Celiac plexus blocks are injections of pain management medication that help relieve abdominal pain, commonly due to cancer, chronic pancreatitis or adhesions. An injection of local anesthetic is used to block the celiac plexus nerves that transmit pain signals from your abdomen to your brain. A celiac plexus block procedure can be performed as a diagnostic test or a treatment.
Chronic refractory pain significantly decreases quality of life and often requires high doses of narcotics, which can lead to serious adverse side effects. Celiac plexus blocks has been shown to have long-lasting improvement in abdominal pain and decreased narcotic usage in 70 to 90% of patients. In addition, with fewer than 2% of patients experiencing major complications, celiac plexus blocks is a quick, safe procedure. For some, celiac plexus blocks can relieve pain for weeks. For others, the relief can last years. Many can return to their normal activities. Usually people need a series of injections to continue the pain relief. Sometimes it takes only two injections; sometimes it takes more than 10.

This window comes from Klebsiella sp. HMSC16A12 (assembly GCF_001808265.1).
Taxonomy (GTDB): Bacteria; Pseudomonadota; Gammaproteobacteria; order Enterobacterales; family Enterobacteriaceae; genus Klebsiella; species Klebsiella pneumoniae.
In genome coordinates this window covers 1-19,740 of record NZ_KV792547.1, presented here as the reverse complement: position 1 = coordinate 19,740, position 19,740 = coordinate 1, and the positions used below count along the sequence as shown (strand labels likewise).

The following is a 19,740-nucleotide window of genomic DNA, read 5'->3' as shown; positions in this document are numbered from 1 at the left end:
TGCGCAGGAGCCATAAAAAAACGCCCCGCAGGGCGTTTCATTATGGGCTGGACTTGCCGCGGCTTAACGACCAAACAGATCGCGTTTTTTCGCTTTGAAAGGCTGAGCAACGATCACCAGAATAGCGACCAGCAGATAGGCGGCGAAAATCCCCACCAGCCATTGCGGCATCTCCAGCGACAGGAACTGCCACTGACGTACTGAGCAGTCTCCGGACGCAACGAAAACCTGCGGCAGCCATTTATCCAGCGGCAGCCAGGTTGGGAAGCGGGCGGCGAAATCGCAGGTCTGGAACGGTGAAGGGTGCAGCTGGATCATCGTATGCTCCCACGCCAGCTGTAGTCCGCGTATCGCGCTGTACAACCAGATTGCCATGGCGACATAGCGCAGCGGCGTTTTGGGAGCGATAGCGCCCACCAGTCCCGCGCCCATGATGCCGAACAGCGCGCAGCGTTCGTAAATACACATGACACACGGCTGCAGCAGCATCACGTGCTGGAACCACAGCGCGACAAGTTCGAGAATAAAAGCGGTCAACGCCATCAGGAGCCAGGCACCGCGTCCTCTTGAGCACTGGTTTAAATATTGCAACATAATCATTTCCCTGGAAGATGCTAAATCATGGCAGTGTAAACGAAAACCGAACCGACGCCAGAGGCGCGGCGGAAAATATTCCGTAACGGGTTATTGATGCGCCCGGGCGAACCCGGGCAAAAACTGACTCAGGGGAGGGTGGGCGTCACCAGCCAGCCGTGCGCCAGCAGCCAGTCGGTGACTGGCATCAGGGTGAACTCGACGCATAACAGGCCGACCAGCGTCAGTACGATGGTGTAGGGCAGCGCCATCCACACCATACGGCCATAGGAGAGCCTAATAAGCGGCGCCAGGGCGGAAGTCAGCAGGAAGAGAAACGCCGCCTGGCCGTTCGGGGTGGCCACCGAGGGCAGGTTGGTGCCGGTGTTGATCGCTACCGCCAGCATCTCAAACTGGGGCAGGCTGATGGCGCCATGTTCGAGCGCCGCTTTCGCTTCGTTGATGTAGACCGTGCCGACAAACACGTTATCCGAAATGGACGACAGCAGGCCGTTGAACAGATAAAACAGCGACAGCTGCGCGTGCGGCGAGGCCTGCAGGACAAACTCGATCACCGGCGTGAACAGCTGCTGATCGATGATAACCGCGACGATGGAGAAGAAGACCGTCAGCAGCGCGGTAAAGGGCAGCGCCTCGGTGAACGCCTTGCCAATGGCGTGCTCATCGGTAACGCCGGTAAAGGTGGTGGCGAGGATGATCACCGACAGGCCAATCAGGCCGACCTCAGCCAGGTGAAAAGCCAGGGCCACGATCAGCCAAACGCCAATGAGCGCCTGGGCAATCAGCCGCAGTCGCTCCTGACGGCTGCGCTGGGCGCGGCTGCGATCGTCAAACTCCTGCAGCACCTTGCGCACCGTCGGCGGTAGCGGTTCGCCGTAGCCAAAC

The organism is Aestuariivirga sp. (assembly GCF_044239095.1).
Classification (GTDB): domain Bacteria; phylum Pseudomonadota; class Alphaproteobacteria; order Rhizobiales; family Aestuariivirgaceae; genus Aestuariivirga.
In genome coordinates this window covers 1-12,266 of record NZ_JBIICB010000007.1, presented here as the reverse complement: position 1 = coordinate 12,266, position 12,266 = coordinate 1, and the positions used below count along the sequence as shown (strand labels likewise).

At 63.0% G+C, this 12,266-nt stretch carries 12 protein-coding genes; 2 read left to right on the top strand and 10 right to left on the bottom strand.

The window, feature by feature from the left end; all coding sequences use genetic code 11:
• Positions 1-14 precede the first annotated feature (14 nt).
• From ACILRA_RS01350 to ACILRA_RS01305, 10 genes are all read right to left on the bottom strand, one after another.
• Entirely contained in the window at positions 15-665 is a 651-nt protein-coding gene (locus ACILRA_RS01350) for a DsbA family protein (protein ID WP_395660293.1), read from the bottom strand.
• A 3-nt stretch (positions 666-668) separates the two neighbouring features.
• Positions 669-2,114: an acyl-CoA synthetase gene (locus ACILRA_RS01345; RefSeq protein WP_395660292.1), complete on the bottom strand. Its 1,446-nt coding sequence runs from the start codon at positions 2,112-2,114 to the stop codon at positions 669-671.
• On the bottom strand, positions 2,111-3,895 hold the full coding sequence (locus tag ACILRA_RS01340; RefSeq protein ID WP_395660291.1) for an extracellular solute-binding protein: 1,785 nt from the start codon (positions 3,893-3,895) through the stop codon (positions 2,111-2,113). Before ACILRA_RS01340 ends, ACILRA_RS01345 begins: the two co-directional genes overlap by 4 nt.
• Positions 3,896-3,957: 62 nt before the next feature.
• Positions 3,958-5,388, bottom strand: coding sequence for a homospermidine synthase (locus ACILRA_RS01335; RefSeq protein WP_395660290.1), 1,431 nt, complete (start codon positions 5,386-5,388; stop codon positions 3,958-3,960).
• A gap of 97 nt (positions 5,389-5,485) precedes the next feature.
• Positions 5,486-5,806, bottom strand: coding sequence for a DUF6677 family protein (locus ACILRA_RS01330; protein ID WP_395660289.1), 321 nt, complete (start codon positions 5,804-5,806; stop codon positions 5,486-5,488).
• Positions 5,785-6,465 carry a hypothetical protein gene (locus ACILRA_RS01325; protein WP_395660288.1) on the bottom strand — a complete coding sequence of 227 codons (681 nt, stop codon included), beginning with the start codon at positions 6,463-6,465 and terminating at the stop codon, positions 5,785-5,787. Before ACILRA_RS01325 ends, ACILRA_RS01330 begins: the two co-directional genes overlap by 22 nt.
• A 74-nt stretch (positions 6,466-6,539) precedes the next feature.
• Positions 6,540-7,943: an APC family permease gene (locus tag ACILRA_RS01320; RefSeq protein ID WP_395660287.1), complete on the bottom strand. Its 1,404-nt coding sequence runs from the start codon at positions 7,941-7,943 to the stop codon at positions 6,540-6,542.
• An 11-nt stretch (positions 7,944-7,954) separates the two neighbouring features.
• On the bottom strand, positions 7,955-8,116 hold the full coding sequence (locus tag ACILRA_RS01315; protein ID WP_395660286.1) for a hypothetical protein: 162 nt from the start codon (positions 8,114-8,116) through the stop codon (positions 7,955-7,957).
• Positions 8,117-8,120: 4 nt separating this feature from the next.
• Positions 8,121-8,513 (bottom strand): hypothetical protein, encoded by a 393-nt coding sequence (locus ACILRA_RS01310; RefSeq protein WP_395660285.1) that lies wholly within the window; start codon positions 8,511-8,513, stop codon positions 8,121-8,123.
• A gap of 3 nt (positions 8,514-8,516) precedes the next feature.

The risk of complication from a celiac plexus block is very low. However, there could be bruising or soreness at the injection site. Serious complications, including infection, collapsed lung, nerve damage and bleeding, are uncommon.
First, you’ll be given an intravenous medication to relax you. Then, you’ll lie on your stomach on an x-ray table. The doctor will numb an area of skin on your back with a local anesthetic. Then, guided by an x-ray, he or she will:
Your abdomen may feel warm or “different,” and you may begin to feel less abdominal pain. You can continue your regular diet and pain management medications immediately, but do not drive or do any rigorous activity for 24 hours after the procedure. Take it easy. You can return to your normal activities the next day.
The nerve block may last several days, but it may last longer with each repeat injection.
A celiac plexus block may be right for you if you have chronic abdominal pain, especially linked to abdominal cancers, which does not respond to other pain medication. There’s a better chance of a block relieving your pain if you have the procedure earlier in your illness.
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